“You found me out,” Sparky said. “You still as sharp as you used to be?”
Robbie and Stacey looked at each other.
“You two knew each other before,” Robbie said.
“Yeah,” Stacey said.
“Quit laughing, Sparky,” Ted said. “You could’ve just asked me.”
“Would you have left that high-paying gig to join us?” Sparky asked.
Ted sighed. “No, but after the way those guys threw their weight around, I’m mad enough to join the fight.” A smile crept over his face.
“Good,” Sparky said.
“How do you two know each other?” Stacey asked.
“Navy Seals,” Ted said.
Robbie grinned. “Son of a bitch.”
“What about these two?” Ted asked Sparky. “I won’t allow them to be hurt.”
“We want Robbie on our team,” Sparky said. “He killed three UN Peacekeepers so far, and he’s an expert hacker.”
“I killed that Inspector and wounded the other UN creep,” Stacey said. “I get to join up too?”
“Probably,” Sparky said. “We’ll talk when we get to the hideout.”
Ted glanced over at Robbie. “This what you bargained for, kid?”
“I’m just reacting at this point,” Robbie said. “Job one for me is getting Morgan back, but I’ve seen enough of these cretins to know we have to fight them no matter what. You saw how they were in your place. I heard a lot of it.”
“I’m not going to disagree there,” Ted said. “You’ll be dealing with some very dangerous people. You’re gonna have to get a lot more street-wise than you’ve been in the past.”
“I know,” Robbie said.
“You think you know,” Ted said.
“Hey, don’t discourage the recruits,” Sparky said. He got onto the 405 freeway, heading north.
“Where the hell are we going?” Ted asked.
“Marina Del Rey,” Sparky said.
“No,” Sparky said, “but he’s still running things. He moved up north to get the resistance started there. Once we’ve turned the people against the Globalists here, we’ll join him there. I think he has something big planned. I’m guessing Sacramento.”
“We just enlisted, didn’t we?” Stacey said, grin on his face. “If you let me join, that is.”
“We’ll see,” Sparky said. “I like what I see so far.” He made the turn onto the Marina freeway. His phone rang. He answered it and put it on speaker.
“Sparky. I’m driving, so you’re on speaker. Who is it?”
“Cody,” the voice said. Robbie’s head snapped towards the front of the van, and he moved up to hear.
“Hello, my friend,” Sparky said. “Nice job in Beaumont. They can’t use the 10 or the 60 to get out to their base in Coachella Valley anymore.”
“Yeah, that worked out pretty well. Almost as well as what those retired folks did to that pass outside of Dulzura.”
“Yeah, the enemy finally gave up trying to clear that pass,” Cody said. “You know we lost most of those people, right? The enemy hit the RV Park. Beheaded almost everybody there.”
“The core people got away,” Sparky said. “They’re with the Barona tribe now.”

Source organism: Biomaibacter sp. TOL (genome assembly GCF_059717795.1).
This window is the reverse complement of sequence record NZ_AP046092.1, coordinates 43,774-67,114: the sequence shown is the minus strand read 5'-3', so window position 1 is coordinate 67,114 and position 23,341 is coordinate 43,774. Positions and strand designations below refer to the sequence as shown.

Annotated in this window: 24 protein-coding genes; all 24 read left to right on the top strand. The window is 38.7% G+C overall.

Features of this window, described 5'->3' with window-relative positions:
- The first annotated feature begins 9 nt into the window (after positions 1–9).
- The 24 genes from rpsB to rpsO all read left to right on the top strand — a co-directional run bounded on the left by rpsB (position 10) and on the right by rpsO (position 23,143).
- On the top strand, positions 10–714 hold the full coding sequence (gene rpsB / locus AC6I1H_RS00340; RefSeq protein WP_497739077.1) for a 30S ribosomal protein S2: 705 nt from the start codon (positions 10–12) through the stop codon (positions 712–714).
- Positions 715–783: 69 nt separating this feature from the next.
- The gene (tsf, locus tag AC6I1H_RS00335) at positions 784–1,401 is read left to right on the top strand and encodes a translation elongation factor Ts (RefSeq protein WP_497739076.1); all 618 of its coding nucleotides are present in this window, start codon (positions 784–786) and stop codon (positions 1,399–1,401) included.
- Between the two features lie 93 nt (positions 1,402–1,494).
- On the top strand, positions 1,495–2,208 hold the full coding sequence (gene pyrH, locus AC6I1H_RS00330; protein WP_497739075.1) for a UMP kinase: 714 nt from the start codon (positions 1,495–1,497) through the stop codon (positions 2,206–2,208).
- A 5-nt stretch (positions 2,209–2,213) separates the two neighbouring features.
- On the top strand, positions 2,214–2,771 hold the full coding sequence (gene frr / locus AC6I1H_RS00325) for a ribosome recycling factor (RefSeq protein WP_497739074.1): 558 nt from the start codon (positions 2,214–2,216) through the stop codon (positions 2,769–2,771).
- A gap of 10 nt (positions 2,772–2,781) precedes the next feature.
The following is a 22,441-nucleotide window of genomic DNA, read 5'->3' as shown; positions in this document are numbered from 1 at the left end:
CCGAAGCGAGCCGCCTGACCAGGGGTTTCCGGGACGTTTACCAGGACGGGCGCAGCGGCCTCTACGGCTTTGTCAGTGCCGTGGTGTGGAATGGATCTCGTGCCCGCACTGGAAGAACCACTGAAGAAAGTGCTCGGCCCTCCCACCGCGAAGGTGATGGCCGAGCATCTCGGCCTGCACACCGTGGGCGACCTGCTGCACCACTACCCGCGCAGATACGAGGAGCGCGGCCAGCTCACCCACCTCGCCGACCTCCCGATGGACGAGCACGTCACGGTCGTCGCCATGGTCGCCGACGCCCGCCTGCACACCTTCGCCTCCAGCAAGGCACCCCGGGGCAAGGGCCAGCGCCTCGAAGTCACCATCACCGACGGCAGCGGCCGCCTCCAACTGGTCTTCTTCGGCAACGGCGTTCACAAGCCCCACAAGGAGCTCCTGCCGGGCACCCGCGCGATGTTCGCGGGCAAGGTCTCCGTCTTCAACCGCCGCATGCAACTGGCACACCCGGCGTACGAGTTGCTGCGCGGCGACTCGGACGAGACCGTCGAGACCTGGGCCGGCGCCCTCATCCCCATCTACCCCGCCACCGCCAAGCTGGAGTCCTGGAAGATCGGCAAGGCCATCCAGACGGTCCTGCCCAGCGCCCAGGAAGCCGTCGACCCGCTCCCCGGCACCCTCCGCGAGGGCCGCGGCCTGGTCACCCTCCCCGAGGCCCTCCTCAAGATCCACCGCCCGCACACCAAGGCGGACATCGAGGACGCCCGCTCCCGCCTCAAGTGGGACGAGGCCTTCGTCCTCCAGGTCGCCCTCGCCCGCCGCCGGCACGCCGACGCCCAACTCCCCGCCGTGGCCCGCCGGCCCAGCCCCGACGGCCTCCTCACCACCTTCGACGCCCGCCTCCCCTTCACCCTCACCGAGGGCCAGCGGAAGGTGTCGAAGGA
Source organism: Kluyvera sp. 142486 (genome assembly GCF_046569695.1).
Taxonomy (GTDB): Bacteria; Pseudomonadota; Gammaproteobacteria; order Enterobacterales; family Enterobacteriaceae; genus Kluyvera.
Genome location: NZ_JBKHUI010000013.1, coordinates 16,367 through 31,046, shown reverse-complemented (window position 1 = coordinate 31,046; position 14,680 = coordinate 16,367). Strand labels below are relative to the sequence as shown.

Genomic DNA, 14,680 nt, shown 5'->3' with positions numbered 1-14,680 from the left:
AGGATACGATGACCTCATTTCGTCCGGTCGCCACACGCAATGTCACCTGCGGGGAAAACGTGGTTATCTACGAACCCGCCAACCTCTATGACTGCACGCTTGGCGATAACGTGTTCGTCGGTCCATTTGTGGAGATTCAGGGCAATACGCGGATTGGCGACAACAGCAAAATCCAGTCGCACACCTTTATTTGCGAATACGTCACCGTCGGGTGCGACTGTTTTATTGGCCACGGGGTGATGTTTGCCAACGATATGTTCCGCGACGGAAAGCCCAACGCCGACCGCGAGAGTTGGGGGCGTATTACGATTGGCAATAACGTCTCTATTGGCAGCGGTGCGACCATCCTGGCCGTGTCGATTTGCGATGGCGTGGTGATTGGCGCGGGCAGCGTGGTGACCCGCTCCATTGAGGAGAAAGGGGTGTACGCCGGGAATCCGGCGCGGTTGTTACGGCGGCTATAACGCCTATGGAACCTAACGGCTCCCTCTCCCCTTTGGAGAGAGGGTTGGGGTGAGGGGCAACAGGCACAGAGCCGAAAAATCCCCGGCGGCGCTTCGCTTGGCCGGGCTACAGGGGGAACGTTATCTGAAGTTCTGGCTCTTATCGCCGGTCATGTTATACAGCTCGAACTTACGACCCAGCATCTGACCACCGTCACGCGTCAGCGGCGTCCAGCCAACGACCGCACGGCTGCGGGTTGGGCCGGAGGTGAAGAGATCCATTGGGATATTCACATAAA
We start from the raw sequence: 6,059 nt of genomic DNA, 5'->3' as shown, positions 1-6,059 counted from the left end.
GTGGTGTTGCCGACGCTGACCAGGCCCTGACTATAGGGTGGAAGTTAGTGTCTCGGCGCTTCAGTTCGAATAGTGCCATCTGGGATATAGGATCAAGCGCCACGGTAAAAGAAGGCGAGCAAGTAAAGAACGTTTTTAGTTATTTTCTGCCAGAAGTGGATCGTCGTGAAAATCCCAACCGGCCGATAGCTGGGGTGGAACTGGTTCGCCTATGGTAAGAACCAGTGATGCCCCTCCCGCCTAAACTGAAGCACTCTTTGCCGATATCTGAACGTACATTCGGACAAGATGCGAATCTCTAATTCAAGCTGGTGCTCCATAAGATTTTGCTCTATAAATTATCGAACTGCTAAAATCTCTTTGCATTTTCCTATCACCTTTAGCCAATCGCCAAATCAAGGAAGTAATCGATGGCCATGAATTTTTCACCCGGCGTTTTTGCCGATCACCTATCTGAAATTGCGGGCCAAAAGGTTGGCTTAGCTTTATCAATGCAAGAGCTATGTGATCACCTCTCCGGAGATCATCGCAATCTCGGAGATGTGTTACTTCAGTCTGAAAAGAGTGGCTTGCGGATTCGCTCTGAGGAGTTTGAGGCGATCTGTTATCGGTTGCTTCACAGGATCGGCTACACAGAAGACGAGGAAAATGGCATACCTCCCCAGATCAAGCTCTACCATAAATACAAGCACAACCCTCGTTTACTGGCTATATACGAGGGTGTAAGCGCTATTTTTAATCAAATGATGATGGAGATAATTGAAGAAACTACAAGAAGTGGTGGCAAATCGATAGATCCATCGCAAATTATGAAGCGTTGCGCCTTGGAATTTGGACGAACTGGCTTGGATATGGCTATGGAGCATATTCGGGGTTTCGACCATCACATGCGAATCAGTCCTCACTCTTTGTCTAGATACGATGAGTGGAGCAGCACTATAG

“You’re kidding,” Cody said. “Good news. I look forward to meeting them.”
“Why are you calling?” Sparky asked. “I’m kinda busy.”
“I captured another UN Van. Just wanted to know where you want it brought.”
“Where’d you get that?” Sparky asked.
“I know where he got it,” Robbie said.
There was silence on the line for a moment. Sparky cracked up.
“Robbie?” Cody asked.
“Yeah,” Robbie said. “You stole their van from in front of my condo, huh? Good job.”
“How do you two know each other?” Sparky asked.
“Cody lived across the street,” Robbie said. “He was there during the problems this morning.”
“In your condo?” Sparky asked.
“No, man,” Cody said. “I was at my condo picking up some stuff, when I heard the gunfire.”
“How many people did Robbie kill?” Sparky asked.
“Three,” he said, “although I had to put a bullet in the one he ran over in the driveway. Guy wasn’t quite dead yet.”
Sparky chuckled. “Okay, then I guess the score is two and a half.”
“Two and three-quarters,” Cody said. “He was pretty close to dead.”
“You guys are sick,” Ted said as Stacey snickered.
“You doubt my story?” Robbie asked.
“I trust nobody until I get to know them,” Sparky said. “And by the way, you shouldn’t either.”
“The van?” Cody asked.
“Bring it to the tower, and park it in the structure. We’ll be getting there in a couple of minutes. We can chat.”
“Okay, see you soon,” Cody said. Sparky slipped his phone back in his pocket.
“Small frigging world,” Ted said.
“You ain’t kidding,” Sparky said. “Talked to him lately?”
“Yeah, a couple of months ago,” Ted said. “He tried to enlist me.”
“A couple of months ago?” Robbie asked. “You guys knew about this a couple of months ago?”
“Yeah,” Sparky said. “We found out about that meeting with the President, Governor Sable, Saladin, and Daan Mertins. It didn’t take much digging to find out what they were up to.”
“Guess it brought Ivan out of hiding,” Ted said as they drove into the parking structure. “I didn’t want to get involved, although I’m pissed enough at those UN thugs now to enjoy this.”
Sparky parked by the elevator. “Okay, let’s go. Hide your weapons on your person.”
“What about the long guns?” Robbie asked.
“Cover them with that blanket back there,” Sparky said. “They’ll be fine.”
Robbie did that, and then joined the others by the side of the van.
“Ready?” Sparky asked.
“Yeah,” Robbie said. They got into the elevator, Sparky using his key to access the top floor.
“Damn, Sparky, you ought to either lose a few pounds or get a bigger UN uniform,” Ted said.
Sparky chuckled as the elevator doors opened. “Yeah, I know. This is the only one we have that isn’t full of holes.”
They walked through the entry way, past the armed guards, and through the double doors.
“Sparky!” Jules said. “You bring more than expect.”
“Hello to you too, you Belgian son of a bitch,” Ted said, smiling as he walked in.
“You said you sit out, no?” Jules said as he shook hands with Ted.
“Sparky here set me up,” Ted said. “Took advantage of the situation with Robbie.”
“Who other?” Jules asked.
“Stacey, one of my employees,” Ted said.
“He join?” Jules asked.
“I told him we’d chat about that,” Sparky said.
“Can he handle self?” Jules asked.
“Yes sir,” Stacey said, shutting up quickly when Ted and Sparky shot him a glance.
“He parted the hair on a UN Inspector who was holding a pistol against my forehead,” Ted said. “With our 12 gauge. Then he hit the second one in the shoulder.”